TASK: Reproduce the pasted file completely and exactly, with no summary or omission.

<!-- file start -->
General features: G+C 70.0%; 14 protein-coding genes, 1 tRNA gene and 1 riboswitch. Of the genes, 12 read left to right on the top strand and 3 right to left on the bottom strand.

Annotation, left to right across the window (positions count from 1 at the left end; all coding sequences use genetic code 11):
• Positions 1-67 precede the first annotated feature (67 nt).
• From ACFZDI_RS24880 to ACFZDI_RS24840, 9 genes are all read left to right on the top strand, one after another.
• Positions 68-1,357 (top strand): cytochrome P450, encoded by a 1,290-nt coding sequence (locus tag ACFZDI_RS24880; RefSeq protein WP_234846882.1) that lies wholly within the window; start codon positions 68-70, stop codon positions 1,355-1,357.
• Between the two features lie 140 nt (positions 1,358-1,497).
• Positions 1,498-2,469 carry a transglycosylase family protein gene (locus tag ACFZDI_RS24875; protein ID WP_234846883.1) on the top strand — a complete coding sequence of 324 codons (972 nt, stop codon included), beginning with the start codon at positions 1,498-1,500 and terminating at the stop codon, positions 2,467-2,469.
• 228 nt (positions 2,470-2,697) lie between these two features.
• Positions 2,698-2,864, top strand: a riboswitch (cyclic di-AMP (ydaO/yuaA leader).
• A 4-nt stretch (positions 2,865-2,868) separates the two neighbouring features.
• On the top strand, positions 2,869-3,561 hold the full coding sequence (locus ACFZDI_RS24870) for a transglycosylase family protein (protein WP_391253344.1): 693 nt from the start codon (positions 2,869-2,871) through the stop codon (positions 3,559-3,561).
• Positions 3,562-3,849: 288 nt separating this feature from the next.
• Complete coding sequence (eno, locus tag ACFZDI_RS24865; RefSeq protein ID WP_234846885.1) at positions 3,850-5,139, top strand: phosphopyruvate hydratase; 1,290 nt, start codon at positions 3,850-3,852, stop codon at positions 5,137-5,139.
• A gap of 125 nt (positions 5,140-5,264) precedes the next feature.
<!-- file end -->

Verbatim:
General features: G+C 70.0%; 14 protein-coding genes, 1 tRNA gene and 1 riboswitch. Of the genes, 12 read left to right on the top strand and 3 right to left on the bottom strand.

Annotation, left to right across the window (positions count from 1 at the left end; all coding sequences use genetic code 11):
• Positions 1-67 precede the first annotated feature (67 nt).
• From ACFZDI_RS24880 to ACFZDI_RS24840, 9 genes are all read left to right on the top strand, one after another.
• Positions 68-1,357 (top strand): cytochrome P450, encoded by a 1,290-nt coding sequence (locus tag ACFZDI_RS24880; RefSeq protein WP_234846882.1) that lies wholly within the window; start codon positions 68-70, stop codon positions 1,355-1,357.
• Between the two features lie 140 nt (positions 1,358-1,497).
• Positions 1,498-2,469 carry a transglycosylase family protein gene (locus tag ACFZDI_RS24875; protein ID WP_234846883.1) on the top strand — a complete coding sequence of 324 codons (972 nt, stop codon included), beginning with the start codon at positions 1,498-1,500 and terminating at the stop codon, positions 2,467-2,469.
• 228 nt (positions 2,470-2,697) lie between these two features.
• Positions 2,698-2,864, top strand: a riboswitch (cyclic di-AMP (ydaO/yuaA leader).
• A 4-nt stretch (positions 2,865-2,868) separates the two neighbouring features.
• On the top strand, positions 2,869-3,561 hold the full coding sequence (locus ACFZDI_RS24870) for a transglycosylase family protein (protein WP_391253344.1): 693 nt from the start codon (positions 2,869-2,871) through the stop codon (positions 3,559-3,561).
• Positions 3,562-3,849: 288 nt separating this feature from the next.
• Complete coding sequence (eno, locus tag ACFZDI_RS24865; RefSeq protein ID WP_234846885.1) at positions 3,850-5,139, top strand: phosphopyruvate hydratase; 1,290 nt, start codon at positions 3,850-3,852, stop codon at positions 5,137-5,139.
• A gap of 125 nt (positions 5,140-5,264) precedes the next feature.